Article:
The instrument's backside features a large electronics cover with 16 holes. It turns out the massive amount of electronics underneath (Photo 3) has trim pots—accessed by the holes—which allow one to separately adjust each pickup's individual string volume.
So, while the magnetic pickup is a mid-'70s build in a '90s-style body, the circuit board contains the hint on the manufacturer and manufacturing era for the optical pickup. K-Muse was a keyboard manufacturer who—according to Billboard magazine—introduced a guitar and bass MIDI system at the Chicago NAMM show in 1986. Roland also had such a system, but the K-Muse's main feature was the conversion of vibration through light via an optical pickup with a light source and photosensor. (There are more details about these pickups in my “Piezo and Optical Bass Pickups" column in the September 2012 issue.)
Photo 3 — Courtesy of Michael Nürnberger
It's beyond me why this pickup wasn't in clear violation in regard to the original inventor and patent holder, Ron Hoag, but it appears as if there was more than one violation, since he first introduced them at NAMM in 1969. Even more so, K-Muse later either licensed or sold the technology to Gibson, who built several prototypes and branded them as Phi Tech, with the model name Photon. For whatever reason, some of these prototypes later ended up in private hands, but it's hard to imagine this is one of them, right? Everything on this bass seems to be well planned and nothing on it points to a retrofit of any of its parts.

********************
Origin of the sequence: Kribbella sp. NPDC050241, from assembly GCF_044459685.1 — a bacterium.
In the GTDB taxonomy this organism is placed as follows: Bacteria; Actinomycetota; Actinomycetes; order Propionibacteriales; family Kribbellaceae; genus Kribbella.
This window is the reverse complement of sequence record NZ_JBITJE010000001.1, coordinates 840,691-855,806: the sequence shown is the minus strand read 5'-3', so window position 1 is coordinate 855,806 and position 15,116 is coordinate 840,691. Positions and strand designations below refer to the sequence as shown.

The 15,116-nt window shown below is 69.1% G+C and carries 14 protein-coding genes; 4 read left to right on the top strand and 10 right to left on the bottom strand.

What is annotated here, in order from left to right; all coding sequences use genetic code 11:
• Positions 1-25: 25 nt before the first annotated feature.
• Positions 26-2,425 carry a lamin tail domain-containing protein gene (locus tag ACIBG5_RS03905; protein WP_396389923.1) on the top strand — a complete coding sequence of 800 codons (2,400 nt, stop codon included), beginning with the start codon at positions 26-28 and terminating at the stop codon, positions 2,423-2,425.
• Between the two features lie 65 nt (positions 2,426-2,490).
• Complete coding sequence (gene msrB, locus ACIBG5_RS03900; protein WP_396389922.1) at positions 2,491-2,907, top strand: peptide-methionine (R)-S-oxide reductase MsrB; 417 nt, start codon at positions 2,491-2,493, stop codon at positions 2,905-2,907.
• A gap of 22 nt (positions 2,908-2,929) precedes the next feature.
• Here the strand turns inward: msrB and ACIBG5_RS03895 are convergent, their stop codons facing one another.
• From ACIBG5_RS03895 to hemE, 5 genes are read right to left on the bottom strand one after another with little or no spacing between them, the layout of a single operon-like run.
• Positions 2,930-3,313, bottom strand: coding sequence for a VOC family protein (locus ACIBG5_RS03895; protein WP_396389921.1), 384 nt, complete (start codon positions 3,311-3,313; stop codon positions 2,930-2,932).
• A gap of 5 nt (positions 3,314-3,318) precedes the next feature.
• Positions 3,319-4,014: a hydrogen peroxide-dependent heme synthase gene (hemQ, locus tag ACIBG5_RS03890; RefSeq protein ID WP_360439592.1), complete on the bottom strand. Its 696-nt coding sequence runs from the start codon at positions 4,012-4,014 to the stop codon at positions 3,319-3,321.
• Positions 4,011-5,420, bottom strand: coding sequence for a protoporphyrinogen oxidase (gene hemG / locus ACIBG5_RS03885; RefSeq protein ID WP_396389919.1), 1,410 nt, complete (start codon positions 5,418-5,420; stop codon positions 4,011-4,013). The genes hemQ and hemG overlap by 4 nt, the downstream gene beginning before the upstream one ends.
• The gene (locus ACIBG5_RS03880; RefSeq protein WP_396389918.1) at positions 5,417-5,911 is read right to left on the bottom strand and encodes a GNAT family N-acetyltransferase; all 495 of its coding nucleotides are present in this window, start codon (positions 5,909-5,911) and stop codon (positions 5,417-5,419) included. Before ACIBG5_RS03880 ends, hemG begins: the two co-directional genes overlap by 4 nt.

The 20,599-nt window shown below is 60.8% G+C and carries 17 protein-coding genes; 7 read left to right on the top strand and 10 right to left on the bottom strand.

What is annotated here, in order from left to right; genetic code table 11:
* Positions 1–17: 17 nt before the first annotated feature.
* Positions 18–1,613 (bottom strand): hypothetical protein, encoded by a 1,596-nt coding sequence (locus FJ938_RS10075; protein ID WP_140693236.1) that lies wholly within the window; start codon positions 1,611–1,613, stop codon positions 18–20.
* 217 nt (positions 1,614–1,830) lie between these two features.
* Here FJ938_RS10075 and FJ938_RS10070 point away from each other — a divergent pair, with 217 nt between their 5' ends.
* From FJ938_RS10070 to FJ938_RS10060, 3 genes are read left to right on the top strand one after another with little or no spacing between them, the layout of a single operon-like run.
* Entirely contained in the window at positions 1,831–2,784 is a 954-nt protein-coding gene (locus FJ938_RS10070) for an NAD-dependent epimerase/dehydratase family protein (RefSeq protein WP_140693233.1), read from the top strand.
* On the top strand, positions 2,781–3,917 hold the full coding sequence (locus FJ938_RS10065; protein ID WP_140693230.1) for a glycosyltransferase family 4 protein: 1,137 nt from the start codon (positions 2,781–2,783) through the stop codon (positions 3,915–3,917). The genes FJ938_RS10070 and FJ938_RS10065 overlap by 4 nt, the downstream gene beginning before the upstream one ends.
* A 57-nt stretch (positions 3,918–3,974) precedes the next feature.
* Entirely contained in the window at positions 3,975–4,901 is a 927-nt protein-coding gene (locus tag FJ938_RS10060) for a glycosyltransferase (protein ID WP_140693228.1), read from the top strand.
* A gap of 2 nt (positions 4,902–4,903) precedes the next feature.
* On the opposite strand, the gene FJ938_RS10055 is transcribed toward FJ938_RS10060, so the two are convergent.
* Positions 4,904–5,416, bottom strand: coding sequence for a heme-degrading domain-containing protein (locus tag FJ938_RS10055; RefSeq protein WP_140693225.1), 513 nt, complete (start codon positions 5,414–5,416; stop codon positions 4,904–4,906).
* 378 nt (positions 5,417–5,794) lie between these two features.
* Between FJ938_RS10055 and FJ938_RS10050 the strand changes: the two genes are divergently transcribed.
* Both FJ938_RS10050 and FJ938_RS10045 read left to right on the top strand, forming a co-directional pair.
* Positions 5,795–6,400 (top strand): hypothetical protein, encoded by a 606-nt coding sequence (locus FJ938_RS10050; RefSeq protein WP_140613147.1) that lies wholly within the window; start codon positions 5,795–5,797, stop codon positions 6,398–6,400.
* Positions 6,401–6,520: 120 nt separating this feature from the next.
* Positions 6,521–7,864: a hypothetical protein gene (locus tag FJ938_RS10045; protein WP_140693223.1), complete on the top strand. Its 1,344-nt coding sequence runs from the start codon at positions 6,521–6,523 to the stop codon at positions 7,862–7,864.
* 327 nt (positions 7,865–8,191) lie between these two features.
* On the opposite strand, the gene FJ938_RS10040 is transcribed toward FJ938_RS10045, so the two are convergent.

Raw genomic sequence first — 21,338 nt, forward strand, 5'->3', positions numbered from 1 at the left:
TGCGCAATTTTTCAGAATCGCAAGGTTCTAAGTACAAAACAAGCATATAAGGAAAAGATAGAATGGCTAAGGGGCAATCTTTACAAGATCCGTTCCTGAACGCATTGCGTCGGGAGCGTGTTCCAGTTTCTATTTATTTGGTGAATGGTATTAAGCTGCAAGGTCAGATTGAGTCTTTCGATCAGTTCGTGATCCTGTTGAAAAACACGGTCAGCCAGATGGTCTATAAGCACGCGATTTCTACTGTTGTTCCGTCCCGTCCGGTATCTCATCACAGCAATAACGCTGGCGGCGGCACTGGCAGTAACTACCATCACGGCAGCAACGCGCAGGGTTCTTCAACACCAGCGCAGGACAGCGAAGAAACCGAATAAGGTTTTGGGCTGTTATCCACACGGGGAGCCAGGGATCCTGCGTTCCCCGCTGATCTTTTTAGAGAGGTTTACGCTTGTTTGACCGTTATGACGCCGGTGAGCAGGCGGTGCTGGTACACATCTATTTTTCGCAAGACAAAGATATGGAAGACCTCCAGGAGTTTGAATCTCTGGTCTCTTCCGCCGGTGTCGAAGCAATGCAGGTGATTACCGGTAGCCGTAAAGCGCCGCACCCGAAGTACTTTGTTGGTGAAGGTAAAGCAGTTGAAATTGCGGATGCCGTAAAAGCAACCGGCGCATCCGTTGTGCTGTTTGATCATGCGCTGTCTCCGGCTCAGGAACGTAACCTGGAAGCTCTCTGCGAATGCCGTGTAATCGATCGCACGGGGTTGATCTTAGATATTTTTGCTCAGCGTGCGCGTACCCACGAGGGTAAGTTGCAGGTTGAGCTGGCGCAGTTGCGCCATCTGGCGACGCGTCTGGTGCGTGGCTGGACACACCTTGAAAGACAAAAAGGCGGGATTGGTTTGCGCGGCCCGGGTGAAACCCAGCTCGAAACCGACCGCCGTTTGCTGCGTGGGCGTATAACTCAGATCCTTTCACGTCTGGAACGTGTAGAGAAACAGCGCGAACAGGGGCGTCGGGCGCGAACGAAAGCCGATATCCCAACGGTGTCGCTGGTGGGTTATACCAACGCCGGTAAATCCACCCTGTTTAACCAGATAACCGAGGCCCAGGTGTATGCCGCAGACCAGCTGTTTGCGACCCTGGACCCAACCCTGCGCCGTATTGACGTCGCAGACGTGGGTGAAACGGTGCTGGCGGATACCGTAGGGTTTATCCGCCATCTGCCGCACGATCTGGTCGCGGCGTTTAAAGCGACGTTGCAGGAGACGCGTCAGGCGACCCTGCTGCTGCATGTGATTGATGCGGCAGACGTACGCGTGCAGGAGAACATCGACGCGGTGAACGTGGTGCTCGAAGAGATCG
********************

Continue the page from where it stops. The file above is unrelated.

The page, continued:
So, there we have it. Pickups spanning a period of two decades, a rather modern appearance, and still no clarity on this bass' maker or build date. Again, any hints from the PG audience on who, when, and where this bass came from would be appreciated!
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Created in collaboration with legendary guitarist George Lynch of Dokken and Lynch Mob fame, the Mr.Scary Mod adds an adjustable tube gain stage and an onboard Deep control, which together are designed to enable an amp to have increased sustain while still retaining note definition and dynamics.